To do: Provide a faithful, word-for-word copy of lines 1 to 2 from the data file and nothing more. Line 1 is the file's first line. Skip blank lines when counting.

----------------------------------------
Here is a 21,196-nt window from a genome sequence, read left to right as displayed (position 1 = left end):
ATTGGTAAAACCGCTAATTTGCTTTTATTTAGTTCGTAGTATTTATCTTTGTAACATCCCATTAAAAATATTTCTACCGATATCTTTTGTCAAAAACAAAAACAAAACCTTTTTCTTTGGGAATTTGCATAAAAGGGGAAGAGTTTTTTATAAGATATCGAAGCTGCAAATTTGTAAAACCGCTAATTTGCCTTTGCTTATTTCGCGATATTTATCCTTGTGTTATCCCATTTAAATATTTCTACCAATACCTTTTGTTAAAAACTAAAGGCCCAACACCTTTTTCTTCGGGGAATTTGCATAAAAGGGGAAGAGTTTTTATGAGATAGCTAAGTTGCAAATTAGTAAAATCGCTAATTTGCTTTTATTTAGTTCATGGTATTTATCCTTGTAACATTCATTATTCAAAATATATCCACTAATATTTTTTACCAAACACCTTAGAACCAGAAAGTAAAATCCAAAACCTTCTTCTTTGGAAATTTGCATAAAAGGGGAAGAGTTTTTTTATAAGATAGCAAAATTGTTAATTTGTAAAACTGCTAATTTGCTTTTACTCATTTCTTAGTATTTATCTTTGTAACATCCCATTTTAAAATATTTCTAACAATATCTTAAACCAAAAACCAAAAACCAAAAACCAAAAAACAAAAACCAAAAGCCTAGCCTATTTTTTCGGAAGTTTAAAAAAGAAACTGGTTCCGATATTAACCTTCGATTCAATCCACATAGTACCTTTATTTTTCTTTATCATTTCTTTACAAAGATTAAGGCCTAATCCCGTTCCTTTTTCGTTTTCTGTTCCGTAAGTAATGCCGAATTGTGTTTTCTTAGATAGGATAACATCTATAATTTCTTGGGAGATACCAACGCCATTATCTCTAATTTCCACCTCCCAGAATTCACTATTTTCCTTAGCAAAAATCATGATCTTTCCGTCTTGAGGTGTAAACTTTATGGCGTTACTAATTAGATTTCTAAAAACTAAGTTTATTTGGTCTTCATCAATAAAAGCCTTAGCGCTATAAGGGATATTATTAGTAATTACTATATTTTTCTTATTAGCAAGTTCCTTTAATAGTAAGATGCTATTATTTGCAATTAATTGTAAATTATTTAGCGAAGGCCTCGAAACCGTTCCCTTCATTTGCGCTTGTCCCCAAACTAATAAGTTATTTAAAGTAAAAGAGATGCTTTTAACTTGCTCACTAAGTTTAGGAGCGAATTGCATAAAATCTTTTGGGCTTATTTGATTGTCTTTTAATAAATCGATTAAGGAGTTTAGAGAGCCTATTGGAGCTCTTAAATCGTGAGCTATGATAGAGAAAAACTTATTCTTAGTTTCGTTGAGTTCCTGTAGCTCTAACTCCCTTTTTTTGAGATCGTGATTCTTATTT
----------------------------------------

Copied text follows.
Here is a 21,196-nt window from a genome sequence, read left to right as displayed (position 1 = left end):
ATTGGTAAAACCGCTAATTTGCTTTTATTTAGTTCGTAGTATTTATCTTTGTAACATCCCATTAAAAATATTTCTACCGATATCTTTTGTCAAAAACAAAAACAAAACCTTTTTCTTTGGGAATTTGCATAAAAGGGGAAGAGTTTTTTATAAGATATCGAAGCTGCAAATTTGTAAAACCGCTAATTTGCCTTTGCTTATTTCGCGATATTTATCCTTGTGTTATCCCATTTAAATATTTCTACCAATACCTTTTGTTAAAAACTAAAGGCCCAACACCTTTTTCTTCGGGGAATTTGCATAAAAGGGGAAGAGTTTTTATGAGATAGCTAAGTTGCAAATTAGTAAAATCGCTAATTTGCTTTTATTTAGTTCATGGTATTTATCCTTGTAACATTCATTATTCAAAATATATCCACTAATATTTTTTACCAAACACCTTAGAACCAGAAAGTAAAATCCAAAACCTTCTTCTTTGGAAATTTGCATAAAAGGGGAAGAGTTTTTTTATAAGATAGCAAAATTGTTAATTTGTAAAACTGCTAATTTGCTTTTACTCATTTCTTAGTATTTATCTTTGTAACATCCCATTTTAAAATATTTCTAACAATATCTTAAACCAAAAACCAAAAACCAAAAACCAAAAAACAAAAACCAAAAGCCTAGCCTATTTTTTCGGAAGTTTAAAAAAGAAACTGGTTCCGATATTAACCTTCGATTCAATCCACATAGTACCTTTATTTTTCTTTATCATTTCTTTACAAAGATTAAGGCCTAATCCCGTTCCTTTTTCGTTTTCTGTTCCGTAAGTAATGCCGAATTGTGTTTTCTTAGATAGGATAACATCTATAATTTCTTGGGAGATACCAACGCCATTATCTCTAATTTCCACCTCCCAGAATTCACTATTTTCCTTAGCAAAAATCATGATCTTTCCGTCTTGAGGTGTAAACTTTATGGCGTTACTAATTAGATTTCTAAAAACTAAGTTTATTTGGTCTTCATCAATAAAAGCCTTAGCGCTATAAGGGATATTATTAGTAATTACTATATTTTTCTTATTAGCAAGTTCCTTTAATAGTAAGATGCTATTATTTGCAATTAATTGTAAATTATTTAGCGAAGGCCTCGAAACCGTTCCCTTCATTTGCGCTTGTCCCCAAACTAATAAGTTATTTAAAGTAAAAGAGATGCTTTTAACTTGCTCACTAAGTTTAGGAGCGAATTGCATAAAATCTTTTGGGCTTATTTGATTGTCTTTTAATAAATCGATTAAGGAGTTTAGAGAGCCTATTGGAGCTCTTAAATCGTGAGCTATGATAGAGAAAAACTTATTCTTAGTTTCGTTGAGTTCCTGTAGCTCTAACTCCCTTTTTTTGAGATCGTGATTCTTATTT